43. Battal B, Kocaoglu M, Bulakbasi N, Husmen G, Tuba Sanal H, Tayfun C. Cerebrospinal fluid flow imaging by using phase-contrast MR technique. Br J Radiol. 2011;84(1004):758–65.

    Article  CAS  Google Scholar 

  44. Sonnabend K, Brinker G, Maintz D, Bunck AC, Weiss K. Cerebrospinal fluid pulse wave velocity measurements: In vitro and in vivo evaluation of a novel multiband cine phase-contrast MRI sequence. Magn Reson Med. 2021;85(1):197–208.

    Article  CAS  Google Scholar 

  45. Koo TK, Li MY. A guideline of selecting and reporting intraclass correlation coefficients for reliability research. J Chiropr Med. 2016;15(2):155–63.

    Article  Google Scholar 

  46. Bert RJ, Settipalle N, Muddasani D, Tiwana E, Wellman B, Negahdar MJ, et al. ECG gating is more precise than peripheral pulse gating when quantifying spinal CSF pulsations using phase contrast cine MRI. Acad Radiol. 2020;27(4):552–62.

    Article  Google Scholar 

  47. Kalata W, Martin BA, Oshinski JN, Jerosch-Herold M, Royston TJ, Loth F. MR measurement of cerebrospinal fluid velocity wave speed in the spinal canal. IEEE Trans Biomed Eng. 2009;56(6):1765–8.

    Article  Google Scholar 

  48. Alperin N, Lee SH, Sivaramakrishnan A, Hushek SG. Quantifying the effect of posture on intracranial physiology in humans by MRI flow studies. J Magn Reson Imaging. 2005;22(5):591–6.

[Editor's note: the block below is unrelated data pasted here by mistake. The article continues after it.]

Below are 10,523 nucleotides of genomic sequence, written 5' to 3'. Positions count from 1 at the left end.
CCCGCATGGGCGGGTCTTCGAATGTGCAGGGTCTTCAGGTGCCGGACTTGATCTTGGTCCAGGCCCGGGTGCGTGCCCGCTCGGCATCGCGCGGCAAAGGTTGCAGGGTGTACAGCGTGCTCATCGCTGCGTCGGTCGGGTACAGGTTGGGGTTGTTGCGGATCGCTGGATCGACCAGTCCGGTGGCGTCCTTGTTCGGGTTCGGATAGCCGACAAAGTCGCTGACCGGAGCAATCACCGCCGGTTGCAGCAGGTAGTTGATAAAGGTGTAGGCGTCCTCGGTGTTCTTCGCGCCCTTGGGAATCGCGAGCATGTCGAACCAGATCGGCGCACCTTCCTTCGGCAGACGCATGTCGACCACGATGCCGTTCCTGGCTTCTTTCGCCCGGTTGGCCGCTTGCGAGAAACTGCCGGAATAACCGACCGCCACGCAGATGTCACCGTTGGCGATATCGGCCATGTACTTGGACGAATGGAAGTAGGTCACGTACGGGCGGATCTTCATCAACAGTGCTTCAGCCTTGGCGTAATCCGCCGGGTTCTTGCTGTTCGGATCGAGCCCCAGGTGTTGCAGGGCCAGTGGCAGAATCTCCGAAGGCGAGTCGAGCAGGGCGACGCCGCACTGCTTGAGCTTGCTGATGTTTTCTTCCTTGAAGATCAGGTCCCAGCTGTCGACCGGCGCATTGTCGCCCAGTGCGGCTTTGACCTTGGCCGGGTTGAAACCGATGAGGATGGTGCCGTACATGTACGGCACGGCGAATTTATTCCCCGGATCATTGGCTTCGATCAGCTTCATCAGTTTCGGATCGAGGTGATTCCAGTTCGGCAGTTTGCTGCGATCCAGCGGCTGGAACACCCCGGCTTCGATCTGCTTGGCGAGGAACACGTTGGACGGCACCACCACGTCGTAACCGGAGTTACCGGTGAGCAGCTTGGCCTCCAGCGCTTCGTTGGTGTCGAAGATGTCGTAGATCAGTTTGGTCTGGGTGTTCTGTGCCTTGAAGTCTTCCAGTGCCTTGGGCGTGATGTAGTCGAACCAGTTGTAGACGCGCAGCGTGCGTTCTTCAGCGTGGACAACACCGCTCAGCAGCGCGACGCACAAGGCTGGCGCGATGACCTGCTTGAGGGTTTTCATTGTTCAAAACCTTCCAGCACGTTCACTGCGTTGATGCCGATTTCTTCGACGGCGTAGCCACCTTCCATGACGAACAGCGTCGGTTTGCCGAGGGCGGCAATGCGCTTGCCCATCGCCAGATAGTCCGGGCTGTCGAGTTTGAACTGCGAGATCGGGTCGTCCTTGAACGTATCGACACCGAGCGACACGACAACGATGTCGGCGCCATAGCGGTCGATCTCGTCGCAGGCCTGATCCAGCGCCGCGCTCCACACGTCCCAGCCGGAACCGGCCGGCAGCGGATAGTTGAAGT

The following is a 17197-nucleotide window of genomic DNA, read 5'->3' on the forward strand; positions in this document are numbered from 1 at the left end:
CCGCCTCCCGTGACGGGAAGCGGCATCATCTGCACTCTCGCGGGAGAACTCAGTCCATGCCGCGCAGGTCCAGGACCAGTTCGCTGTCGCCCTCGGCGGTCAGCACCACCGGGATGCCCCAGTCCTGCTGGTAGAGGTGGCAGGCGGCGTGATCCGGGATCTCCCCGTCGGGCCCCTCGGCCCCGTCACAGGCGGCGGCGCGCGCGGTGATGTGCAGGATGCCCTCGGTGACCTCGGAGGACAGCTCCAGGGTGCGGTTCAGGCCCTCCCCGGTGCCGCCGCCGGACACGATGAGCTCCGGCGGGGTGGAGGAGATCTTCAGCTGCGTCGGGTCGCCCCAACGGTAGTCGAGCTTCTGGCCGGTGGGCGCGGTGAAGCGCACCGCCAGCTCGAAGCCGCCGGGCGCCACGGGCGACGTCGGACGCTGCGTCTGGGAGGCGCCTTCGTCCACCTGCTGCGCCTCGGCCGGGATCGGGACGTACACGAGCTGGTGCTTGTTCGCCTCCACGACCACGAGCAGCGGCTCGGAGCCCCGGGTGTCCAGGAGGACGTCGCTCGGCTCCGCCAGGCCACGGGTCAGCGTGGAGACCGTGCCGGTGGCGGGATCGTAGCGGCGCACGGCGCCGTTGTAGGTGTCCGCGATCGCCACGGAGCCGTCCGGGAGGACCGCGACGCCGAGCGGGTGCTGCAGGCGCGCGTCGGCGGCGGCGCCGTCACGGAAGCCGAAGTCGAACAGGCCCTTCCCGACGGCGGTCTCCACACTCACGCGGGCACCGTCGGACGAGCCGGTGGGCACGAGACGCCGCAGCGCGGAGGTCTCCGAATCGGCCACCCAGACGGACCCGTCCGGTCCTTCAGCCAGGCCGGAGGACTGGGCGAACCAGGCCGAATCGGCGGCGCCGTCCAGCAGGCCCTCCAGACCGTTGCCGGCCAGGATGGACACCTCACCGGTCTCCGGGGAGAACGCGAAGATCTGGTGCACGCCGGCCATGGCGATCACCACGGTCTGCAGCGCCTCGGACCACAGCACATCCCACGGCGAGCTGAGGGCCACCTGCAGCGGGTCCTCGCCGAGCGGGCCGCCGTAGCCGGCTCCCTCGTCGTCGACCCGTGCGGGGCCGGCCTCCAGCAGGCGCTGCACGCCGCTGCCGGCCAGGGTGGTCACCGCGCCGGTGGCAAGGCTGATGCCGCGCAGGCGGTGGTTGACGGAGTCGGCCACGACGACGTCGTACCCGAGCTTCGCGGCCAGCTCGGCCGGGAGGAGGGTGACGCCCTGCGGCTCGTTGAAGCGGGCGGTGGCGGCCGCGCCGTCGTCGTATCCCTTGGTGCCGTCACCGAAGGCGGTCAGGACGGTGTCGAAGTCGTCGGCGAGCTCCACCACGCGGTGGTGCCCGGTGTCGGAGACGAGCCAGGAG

Article  Google Scholar 

  49. Alperin N, Burman R, Lee SH. Role of the spinal canal compliance in regulating posture-related cerebrospinal fluid hydrodynamics in humans. J Magn Reson Imaging. 2021;54(1):206–14.

    Article  Google Scholar 

  50. Muccio M, Chu D, Minkoff L, Kulkarni N, Damadian B, Damadian RV, et al. Upright versus supine MRI: effects of body position on craniocervical CSF flow. Fluids Barriers CNS. 2021;18(1):61.

    Article  Google Scholar 

  51. Algin O, Koc U, Yalcin N. Cerebrospinal fluid velocity changes of idiopathic scoliosis: a preliminary study on 3-T PC-MRI and 3D-SPACE-VFAM data. Childs Nerv Syst. 2022;38(2):379–86.

    Article  CAS  Google Scholar 

  52. Gayen C, Bessen MA, Dorrian R, Quarrington RD, Mulaibrahimovic A, O’Hare Doig R, et al. A survival model of thoracic contusion spinal cord injury in the domestic pig. J Neurotrauma. 2022. https://doi.org/10.1089/neu.2022.0281.